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March 25, 2016

University Link’s big challenge: crossing under Interstate 5 and the Montlake Cut

  • The twin bored tunnels travel 3.15 miles from downtown Seattle to Husky Stadium.
  • By ANDY MENCKE
    McMillen Jacobs Associates

    mug
    Mencke

    Sound Transit’s University Link opened on March 19, extending Seattle’s light rail system from downtown to the University of Washington. It includes 3.15 miles of twin-bored, 21-foot (excavated diameter) tunnels and two cut-and-cover stations: one at the University of Washington adjacent to Husky Stadium and one in the heart of Capitol Hill.

    The successful design and construction of the project had its challenges, including varying ground conditions and possible constraints near the surface.

    The geology

    The success of the tunneling work was set up through Sound Transit’s robust subsurface exploration program that was completed in three phases between 2002 and 2008 and included more than 140 borings.

    Two critical areas of geotechnical design were the undercrossing of the Montlake Cut and of Interstate 5 near downtown. In both of these areas, the twin bored tunnels passed beneath existing facilities with less than one tunnel diameter of ground cover.

    Images from McMillen Jacobs Associates [enlarge]
    The tunnel crosses under Montlake Cut by Husky Stadium.

    This is one of four large pits that were dug to gain access to existing pile walls on I-5. Crews cut holes into the piles for the tunnel.

    Understanding the local ground conditions in these critical areas was essential for the safety of the tunnel construction due to their shallow depth. In addition, the original construction of I-5 and Montlake Cut presented a possibility of structures left behind (which may get in the way of tunnels), so additional work was done to understand the complete picture at each location.

    The design and construction of the University Link twin bored tunnels was split into two contracts: U220 — University of Washington to Capitol Hill Station and U230 — Capitol Hill Station to Pine Street Stub Tunnel.

    Crossing below I-5

    The U230 contract took on the challenge of tunneling beneath I-5 near downtown.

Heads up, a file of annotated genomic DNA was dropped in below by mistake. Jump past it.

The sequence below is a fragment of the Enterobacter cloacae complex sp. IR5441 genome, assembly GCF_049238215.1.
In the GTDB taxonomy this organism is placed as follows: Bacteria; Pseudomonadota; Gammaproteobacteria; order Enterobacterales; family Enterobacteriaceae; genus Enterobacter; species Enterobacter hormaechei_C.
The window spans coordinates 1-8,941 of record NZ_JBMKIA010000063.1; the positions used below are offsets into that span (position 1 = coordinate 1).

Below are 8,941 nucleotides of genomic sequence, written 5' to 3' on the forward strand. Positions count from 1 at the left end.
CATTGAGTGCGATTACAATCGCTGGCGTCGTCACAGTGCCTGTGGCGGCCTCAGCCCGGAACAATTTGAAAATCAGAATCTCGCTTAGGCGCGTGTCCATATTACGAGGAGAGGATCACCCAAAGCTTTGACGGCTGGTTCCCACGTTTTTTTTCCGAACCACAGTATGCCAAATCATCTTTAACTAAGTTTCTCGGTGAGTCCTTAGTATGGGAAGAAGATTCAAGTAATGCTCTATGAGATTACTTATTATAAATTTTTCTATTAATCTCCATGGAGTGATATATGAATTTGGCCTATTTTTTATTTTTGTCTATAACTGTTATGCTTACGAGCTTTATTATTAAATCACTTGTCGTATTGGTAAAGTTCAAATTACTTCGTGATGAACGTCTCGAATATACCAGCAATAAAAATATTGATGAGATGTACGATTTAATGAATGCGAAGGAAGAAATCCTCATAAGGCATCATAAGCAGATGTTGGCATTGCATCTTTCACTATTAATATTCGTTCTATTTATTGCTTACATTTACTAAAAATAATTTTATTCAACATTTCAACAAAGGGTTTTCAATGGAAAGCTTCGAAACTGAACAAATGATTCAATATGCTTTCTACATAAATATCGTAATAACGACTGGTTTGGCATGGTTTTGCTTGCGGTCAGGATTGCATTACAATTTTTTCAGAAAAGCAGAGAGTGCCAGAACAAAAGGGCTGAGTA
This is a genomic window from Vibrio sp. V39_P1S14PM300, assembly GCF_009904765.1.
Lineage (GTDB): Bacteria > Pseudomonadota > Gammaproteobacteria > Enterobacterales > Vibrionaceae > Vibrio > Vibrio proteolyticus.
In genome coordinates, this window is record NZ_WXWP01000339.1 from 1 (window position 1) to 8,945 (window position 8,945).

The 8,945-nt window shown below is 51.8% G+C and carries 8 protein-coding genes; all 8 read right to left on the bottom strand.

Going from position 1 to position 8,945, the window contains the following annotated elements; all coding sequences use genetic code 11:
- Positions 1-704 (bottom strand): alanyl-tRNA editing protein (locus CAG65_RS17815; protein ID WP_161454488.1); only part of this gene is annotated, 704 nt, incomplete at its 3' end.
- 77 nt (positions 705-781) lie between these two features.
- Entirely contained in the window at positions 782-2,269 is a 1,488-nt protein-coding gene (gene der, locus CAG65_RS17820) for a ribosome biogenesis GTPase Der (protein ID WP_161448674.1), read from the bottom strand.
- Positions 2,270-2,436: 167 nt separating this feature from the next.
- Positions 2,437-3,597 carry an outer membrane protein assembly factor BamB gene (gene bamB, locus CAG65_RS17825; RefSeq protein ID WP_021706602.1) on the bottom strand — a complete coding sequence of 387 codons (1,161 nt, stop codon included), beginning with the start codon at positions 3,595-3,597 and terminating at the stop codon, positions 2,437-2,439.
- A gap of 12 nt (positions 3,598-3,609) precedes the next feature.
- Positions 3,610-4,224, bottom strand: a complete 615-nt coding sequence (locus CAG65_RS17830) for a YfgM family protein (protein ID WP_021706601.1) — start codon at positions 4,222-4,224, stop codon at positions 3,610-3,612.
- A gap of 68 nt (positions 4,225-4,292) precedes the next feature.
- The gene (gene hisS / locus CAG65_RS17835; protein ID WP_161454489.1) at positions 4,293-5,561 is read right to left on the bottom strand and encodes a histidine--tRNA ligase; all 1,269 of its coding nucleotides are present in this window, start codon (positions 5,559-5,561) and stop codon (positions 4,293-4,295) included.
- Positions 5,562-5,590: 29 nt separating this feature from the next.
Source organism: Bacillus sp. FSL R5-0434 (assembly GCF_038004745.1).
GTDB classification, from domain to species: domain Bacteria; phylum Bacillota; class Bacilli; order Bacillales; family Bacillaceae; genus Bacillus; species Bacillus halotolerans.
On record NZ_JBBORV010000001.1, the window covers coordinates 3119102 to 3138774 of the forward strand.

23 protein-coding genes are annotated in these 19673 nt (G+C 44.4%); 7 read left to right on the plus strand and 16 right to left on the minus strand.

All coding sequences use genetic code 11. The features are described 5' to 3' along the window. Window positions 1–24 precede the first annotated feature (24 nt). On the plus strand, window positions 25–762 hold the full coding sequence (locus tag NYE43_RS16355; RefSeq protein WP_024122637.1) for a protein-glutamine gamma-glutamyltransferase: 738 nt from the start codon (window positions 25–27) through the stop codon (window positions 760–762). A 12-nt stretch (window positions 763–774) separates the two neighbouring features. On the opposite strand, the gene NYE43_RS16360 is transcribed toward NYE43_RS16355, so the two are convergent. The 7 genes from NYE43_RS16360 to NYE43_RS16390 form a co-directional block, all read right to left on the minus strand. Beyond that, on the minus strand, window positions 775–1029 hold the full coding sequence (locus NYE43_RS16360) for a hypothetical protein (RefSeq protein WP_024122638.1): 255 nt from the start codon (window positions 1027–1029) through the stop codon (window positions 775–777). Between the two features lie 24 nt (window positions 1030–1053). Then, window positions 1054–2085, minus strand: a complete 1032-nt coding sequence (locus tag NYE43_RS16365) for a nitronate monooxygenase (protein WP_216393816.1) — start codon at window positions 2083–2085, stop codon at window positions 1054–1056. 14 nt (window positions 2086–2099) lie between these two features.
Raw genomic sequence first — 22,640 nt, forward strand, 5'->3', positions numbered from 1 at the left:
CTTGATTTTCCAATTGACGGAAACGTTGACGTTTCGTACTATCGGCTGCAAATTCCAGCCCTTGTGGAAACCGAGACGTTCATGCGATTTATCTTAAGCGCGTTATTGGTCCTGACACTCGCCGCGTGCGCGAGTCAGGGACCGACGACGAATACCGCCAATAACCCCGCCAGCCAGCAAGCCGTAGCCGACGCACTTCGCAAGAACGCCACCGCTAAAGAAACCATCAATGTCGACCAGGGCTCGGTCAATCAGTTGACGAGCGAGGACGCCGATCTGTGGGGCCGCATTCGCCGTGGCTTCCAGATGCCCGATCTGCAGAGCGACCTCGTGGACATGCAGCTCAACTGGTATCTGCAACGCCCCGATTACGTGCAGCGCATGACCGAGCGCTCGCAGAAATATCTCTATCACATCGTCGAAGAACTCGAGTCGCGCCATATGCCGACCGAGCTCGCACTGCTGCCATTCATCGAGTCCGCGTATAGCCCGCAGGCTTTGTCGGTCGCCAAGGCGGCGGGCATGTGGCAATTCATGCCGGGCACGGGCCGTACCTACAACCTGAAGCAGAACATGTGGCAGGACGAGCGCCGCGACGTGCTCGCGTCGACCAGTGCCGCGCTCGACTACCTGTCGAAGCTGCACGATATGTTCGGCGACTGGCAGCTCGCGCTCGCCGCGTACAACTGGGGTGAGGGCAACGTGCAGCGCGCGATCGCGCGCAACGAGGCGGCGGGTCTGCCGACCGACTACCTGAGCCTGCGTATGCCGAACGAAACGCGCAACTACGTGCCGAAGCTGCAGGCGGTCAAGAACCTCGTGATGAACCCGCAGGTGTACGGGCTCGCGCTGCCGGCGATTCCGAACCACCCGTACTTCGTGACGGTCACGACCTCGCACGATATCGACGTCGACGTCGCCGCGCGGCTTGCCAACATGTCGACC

The initial I-5 corridor through Seattle was constructed in the 1960s. In the vicinity of the tunnel drives, the freeway is supported on the east side by an approximately 35-foot-high wall cut supported by a piled cylinder retaining wall. Three additional piled retaining walls are in this area to support the lower express lanes as well as the west wall.

    Early in the development of the University Link tunnel design, it had been proposed that the solution to tunneling through the I-5 retaining wall structures was to excavate four large pits to provide access to the existing cylinder pile walls used to retain the I-5 cut slopes and to cut holes through them for the tunnels to be driven through.

    These pits were to be excavated entirely within the I-5 on- and off-ramps at the Olive Street interchange, so resolving and maintaining traffic flow through this very busy corridor became a challenge.

    The real issue for the tunnel work was to complete the pit excavations and remove necessary portions of the cylinder walls without compromising the structural integrity of the wall system and to keep I-5 operational.

    The design solution was no small feat and involved close coordination between Sound Transit, the design team and WSDOT. The result was a construction sequence to expose and remove the sections of the walls in conflict with the tunnels, including detailed traffic management and a continuous monitoring network to alert the team in real time regarding any excessive movement.

    It was realized as the U230 tunnel design commenced that the I-5 preparation work must be ready well in advance of tunnel construction getting to the I-5 crossing to eliminate any construction delays. To assure this, the work was built in a smaller contract, U215, which allowed it to begin prior to the tunnel work and to be bid by a contractor that focused on pit excavation. This led to enhanced competition and reduced total cost.